Speaker: Jennifer 8 Lee
Former New York Times reporter Jennifer 8 Lee is the best-selling author of The Fortune Cookie Chronicles, a rollicking account of the world’s number-one fast food, Chinese cuisine. Her work has been featured on the Colbert Report and at the Smithsonian Museum in Washington, D.C. In her nine years at the Times, she covered national politics, style, the Chinese economy, and local New York City metro news. She graduated from Harvard in 1999 with a degree in applied Mathematics and economics. Currently, she is an advisor for the John S. and James L. Knight Foundation and is consulting for various technology and media companies and organizations, including WikiLeaks.com.
Students who are not enrolled in this course are asked to RSVP via email if they'd like attend.
About the Freshman Innovation and Technology Forum
When President Obama urged students last year to pursue “things that actually contribute to making things and making people’s lives better,” he specifically singled out the study of science and engineering as crucial to America’s prosperity. A growing body of research indicates that economic growth depends more on technology and innovation than on almost any other factor. In the face of the worst economic crisis since the Great Depression, fostering the study of science and engineering takes on special urgency.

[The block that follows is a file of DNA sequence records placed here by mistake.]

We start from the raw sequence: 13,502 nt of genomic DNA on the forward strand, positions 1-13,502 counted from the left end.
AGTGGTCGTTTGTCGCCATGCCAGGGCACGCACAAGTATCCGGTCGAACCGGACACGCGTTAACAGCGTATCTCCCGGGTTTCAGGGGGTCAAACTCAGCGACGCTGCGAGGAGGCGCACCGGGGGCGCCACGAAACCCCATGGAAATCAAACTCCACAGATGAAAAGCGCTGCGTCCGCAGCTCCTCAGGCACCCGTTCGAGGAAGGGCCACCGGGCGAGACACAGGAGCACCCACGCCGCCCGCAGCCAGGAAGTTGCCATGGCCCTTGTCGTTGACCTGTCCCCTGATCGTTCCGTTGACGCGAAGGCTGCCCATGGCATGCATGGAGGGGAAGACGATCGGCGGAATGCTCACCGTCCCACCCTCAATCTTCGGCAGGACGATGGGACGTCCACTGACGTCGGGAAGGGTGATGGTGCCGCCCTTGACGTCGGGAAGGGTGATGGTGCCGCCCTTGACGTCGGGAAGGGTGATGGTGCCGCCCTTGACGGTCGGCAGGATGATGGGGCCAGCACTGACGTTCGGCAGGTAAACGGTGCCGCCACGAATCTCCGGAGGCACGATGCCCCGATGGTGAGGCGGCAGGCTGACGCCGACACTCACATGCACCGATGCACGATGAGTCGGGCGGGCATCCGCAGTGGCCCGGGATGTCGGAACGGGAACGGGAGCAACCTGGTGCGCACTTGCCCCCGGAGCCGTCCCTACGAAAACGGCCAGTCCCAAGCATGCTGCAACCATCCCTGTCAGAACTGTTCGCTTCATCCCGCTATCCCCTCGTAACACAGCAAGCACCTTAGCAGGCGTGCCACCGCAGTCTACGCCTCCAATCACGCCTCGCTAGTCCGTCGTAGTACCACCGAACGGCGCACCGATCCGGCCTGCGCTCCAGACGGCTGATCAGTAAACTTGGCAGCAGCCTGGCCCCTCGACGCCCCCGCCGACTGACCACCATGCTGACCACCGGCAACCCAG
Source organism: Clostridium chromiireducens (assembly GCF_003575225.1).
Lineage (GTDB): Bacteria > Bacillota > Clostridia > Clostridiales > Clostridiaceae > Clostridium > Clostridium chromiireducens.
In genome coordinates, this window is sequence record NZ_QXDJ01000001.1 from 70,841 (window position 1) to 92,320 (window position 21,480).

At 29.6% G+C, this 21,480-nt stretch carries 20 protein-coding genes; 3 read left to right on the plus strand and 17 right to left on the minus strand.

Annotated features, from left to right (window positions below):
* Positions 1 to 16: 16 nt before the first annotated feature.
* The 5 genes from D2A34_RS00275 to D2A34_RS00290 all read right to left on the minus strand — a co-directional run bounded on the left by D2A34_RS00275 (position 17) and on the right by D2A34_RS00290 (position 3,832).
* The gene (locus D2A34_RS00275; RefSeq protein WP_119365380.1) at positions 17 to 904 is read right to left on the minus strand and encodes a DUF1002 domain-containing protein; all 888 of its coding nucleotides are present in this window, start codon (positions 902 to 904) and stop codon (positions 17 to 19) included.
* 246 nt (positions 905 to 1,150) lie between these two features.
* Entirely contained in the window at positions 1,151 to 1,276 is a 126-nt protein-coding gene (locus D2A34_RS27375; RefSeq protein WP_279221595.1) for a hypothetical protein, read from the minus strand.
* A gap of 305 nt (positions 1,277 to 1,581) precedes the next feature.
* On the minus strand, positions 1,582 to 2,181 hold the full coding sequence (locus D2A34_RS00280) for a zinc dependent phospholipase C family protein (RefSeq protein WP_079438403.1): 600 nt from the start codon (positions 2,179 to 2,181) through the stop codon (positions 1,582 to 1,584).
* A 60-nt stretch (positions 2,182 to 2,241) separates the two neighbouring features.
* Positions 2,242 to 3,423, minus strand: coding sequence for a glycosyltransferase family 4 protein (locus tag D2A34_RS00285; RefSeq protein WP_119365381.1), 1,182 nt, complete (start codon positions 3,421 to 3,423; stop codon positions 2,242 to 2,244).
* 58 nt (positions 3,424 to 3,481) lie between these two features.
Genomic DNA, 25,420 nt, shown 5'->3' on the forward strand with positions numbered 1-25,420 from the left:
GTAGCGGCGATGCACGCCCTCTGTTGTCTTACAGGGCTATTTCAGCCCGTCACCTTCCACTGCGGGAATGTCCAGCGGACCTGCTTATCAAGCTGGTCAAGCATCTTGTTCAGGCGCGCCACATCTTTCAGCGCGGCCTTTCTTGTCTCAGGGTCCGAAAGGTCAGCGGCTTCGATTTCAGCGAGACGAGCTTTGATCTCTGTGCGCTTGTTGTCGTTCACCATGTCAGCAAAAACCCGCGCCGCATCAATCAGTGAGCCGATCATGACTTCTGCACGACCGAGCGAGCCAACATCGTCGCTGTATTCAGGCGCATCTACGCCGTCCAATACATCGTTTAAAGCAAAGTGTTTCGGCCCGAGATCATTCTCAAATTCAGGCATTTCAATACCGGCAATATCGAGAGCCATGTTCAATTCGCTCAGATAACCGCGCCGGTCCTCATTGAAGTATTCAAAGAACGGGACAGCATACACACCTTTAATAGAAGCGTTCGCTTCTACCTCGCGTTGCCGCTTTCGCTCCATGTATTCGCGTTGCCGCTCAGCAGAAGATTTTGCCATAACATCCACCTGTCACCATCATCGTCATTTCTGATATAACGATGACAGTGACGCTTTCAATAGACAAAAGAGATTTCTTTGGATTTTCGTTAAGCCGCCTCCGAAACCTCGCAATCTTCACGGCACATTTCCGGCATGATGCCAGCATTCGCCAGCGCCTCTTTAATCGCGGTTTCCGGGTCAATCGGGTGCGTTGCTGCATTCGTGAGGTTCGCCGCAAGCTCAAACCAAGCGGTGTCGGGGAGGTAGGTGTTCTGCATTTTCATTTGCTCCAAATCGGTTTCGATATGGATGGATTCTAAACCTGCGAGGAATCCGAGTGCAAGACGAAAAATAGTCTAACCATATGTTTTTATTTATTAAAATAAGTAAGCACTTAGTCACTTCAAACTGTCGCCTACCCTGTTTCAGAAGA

To encourage students to take a broader view of their studies, their future professions, and the frontiers of science and technology, NYU-Poly has created the Innovation and Technology Forum. A required course for all incoming freshmen at NYU-Poly, the Forum aims to inspire students to think like innovators.
The course comprises both large lectures and smaller break-out sessions, where students discuss the readings and work on in-class innovation challenges. Readings are based largely on case studies of famous innovators, and an invited lecture series exposes students to a variety of exciting, real-world fields, including venture capital, journalism, high-tech start-ups, and scientific research. Instead of writing term papers, students blog about the readings, the lectures, and each other's thoughts in a special online forum.
Freshman year is an ideal time to start students thinking about what they want to get out of their education and what they want to contribute to the world. By the end of the course, students will have learned that i2e is not just a marketing slogan — that invention, innovation, and entrepreneurship have specific meanings and that understanding these meanings is crucial to students’ future success and satisfaction in a rapidly changing world.